“The second is a slander and Gross as a mountain, open, pal- falsification and averting of the law pable.”
of the land, gross and palpable." 1 Henry IV., ii. 4 (1598). – Charge against Oliver St. John,
“ This (was] done with an oath or vow of secrecy which is like the Egyptian darkness, a gross and palpable darkness that may be felt.” - Charge against the Countess of Somerset (1616).
The expression, “ gross and palpable,” is, as Dr. Robert M. Theobald informs us, “one of Bacon's inventions."
TRUTH, A SOVEREIGN “Thou seem'st a palace “Truth, ... the sovereign For the crown'd truth to dwell in.” good of human nature.” – Essay
Pericles, v. 1 (1609). of Truth (1625).
From Bacon “Men most are busied when “ His Majesty is never less alone they ’re most alone.”
than when he is alone." - Letter Romeo and Juliet, i. 1 (1597). 10 Villiers (1616).
473 WHOLESOME AND SWEET AIR FOR HOMES “ This castle hath a pleasant seat, “He that builds a fair house upon the air
an ill seat committeth himself to Nimbly and sweetly recommends prison. Neither do I reckon it an itself
ill seat only where the air is unUnto our gentle senses.”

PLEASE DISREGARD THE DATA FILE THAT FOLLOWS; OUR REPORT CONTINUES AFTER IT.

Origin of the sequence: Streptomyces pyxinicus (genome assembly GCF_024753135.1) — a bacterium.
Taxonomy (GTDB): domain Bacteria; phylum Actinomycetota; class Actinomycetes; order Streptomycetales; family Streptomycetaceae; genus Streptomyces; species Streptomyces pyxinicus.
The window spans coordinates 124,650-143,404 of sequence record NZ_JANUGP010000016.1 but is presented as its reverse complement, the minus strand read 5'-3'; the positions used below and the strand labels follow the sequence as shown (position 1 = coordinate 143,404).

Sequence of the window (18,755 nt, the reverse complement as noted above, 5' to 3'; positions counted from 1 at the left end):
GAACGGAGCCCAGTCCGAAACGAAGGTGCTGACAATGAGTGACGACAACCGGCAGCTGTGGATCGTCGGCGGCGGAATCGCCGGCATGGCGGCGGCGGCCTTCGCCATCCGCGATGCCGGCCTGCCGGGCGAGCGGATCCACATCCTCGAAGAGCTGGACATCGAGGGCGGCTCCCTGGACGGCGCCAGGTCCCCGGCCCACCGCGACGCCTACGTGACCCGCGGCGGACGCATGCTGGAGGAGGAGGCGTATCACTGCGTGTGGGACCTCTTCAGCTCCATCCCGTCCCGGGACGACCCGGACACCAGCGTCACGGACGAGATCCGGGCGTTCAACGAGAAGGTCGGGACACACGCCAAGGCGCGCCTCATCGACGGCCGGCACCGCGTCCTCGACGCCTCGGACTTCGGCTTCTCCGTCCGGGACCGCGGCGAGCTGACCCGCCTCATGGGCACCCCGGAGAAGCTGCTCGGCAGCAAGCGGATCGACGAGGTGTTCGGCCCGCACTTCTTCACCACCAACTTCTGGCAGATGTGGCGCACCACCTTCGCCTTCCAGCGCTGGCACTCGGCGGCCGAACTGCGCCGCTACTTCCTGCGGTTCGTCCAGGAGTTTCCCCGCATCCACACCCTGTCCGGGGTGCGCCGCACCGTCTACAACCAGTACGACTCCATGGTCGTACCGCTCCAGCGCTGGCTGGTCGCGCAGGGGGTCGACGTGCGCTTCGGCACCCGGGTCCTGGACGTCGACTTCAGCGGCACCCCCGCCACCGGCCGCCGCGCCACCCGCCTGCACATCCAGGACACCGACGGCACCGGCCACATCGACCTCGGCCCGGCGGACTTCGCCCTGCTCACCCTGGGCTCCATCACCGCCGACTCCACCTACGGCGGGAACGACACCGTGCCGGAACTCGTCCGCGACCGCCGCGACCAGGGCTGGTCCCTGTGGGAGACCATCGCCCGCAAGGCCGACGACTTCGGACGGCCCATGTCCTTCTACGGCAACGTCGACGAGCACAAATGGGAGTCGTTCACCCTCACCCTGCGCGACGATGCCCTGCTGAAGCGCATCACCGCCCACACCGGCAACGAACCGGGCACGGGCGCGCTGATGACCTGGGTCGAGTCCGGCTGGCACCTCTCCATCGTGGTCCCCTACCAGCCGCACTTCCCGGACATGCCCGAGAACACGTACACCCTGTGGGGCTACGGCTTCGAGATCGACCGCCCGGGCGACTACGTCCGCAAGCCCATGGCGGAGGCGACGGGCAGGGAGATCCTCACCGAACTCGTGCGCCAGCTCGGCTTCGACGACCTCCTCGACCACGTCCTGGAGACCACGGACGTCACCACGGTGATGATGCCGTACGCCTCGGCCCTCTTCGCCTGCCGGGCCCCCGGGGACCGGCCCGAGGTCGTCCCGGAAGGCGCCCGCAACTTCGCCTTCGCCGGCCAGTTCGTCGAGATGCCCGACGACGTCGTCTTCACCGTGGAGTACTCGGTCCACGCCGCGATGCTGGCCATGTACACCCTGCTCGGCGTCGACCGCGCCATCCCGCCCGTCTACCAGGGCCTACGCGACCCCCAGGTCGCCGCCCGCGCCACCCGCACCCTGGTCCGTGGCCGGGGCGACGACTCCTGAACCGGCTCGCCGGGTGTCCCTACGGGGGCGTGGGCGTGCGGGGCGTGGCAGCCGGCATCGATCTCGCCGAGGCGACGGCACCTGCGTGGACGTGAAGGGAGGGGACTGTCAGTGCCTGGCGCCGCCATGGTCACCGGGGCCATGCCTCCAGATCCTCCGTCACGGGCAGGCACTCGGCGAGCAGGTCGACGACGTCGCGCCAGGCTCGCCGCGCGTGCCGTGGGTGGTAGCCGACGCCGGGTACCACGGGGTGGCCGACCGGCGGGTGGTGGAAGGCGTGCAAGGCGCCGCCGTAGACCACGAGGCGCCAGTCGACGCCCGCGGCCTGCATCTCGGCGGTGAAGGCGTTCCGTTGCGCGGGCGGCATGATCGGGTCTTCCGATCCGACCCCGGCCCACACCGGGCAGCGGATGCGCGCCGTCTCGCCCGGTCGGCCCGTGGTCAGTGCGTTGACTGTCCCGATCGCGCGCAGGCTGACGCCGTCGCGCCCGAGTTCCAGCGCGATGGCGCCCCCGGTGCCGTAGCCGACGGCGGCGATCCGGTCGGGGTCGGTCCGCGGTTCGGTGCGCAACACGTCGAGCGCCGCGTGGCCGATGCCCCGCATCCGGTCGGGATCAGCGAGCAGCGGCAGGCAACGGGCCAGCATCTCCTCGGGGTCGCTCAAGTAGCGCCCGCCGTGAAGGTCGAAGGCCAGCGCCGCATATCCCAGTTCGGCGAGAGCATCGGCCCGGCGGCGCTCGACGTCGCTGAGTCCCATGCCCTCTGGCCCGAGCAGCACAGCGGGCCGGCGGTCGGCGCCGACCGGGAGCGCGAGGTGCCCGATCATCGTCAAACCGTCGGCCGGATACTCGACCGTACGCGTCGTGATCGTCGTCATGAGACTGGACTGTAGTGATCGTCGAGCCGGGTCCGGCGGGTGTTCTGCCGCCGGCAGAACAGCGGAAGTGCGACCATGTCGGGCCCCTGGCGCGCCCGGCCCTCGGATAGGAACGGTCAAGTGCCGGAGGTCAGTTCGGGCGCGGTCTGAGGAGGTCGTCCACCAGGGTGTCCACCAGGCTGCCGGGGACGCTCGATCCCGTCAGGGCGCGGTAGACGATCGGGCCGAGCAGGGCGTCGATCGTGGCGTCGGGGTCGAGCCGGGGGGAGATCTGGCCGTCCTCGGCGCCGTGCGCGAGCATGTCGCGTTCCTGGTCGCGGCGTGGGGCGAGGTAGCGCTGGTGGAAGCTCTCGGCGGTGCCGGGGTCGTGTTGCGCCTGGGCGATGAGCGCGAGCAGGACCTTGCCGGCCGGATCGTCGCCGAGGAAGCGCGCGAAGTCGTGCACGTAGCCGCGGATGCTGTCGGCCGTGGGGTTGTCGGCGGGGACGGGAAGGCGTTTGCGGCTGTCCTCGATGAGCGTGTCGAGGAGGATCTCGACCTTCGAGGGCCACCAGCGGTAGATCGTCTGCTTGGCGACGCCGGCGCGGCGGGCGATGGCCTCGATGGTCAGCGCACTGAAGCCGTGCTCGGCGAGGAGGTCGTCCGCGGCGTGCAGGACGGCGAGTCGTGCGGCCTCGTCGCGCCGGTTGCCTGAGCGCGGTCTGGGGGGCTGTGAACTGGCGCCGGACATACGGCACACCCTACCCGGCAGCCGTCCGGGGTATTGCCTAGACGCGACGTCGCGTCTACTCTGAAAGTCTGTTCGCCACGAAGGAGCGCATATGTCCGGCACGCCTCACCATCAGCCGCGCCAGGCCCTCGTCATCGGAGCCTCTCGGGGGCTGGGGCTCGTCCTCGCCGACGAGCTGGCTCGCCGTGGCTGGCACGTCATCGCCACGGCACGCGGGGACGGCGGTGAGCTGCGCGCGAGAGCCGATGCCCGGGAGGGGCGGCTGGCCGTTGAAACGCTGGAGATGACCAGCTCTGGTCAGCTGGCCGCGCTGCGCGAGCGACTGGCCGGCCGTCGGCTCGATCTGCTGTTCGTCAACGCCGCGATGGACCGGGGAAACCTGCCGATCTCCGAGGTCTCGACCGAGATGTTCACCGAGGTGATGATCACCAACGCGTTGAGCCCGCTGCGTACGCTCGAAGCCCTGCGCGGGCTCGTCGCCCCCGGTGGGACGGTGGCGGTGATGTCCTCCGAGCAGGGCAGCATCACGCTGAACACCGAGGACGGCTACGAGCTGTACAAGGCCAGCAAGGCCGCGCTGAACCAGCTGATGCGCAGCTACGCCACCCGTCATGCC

wholesome, but likewise where Macbeth, i. 6 (1623). the air is unequal.” – Essay of
PRINCES SHOULD BE CAREFUL OF SPEECH “Exton. Didst thou not mark the “Surely, princes had need in
king, what words he spake, tender matters and ticklish times * Have I no friend will rid me of to beware what they say ; especially this living fear!'
in these short speeches which fly Was it not so ?
abroad like darts and are thought Servant. Those were his very to be shot out of their secret words.
intentions.” – Essay of Seditions Exton. “Have I no friend ?' quoth and Troubles (1625). he; he spake it twice.” Richard II., v. 4 (1597).
“I go to meet “A seditious slander, like to The noble Brutus, thrusting this that the poet speaketh of, a venreport
omous dart that hath both iron and Into his ears; I may say, thrusting poison.” — Charge against St. John
(1615). For piercing steel and darts en
Julius Cæsar, v. 3 (1623).
Both authors describe an evil report, thrust into the ears, as a steel or iron dart, envenomed.
476 INSTRUCTION IN SCHOOLS From Shake-speare
From Bacon “Small have continual plodders “Alas ! they learn nothing there ever won,
[in the universities of Europe] Save base authority from others' but to believe.” — In Praise of books."
Knowledge (1592). Love's Labor 's Lost, i. 1 (1598). “In the schools men learn to
believe.” — Promus (1594–96).
WISDOM AND HER CHILDREN “ Every wise man's son doth “Wisdom is justified in all know.”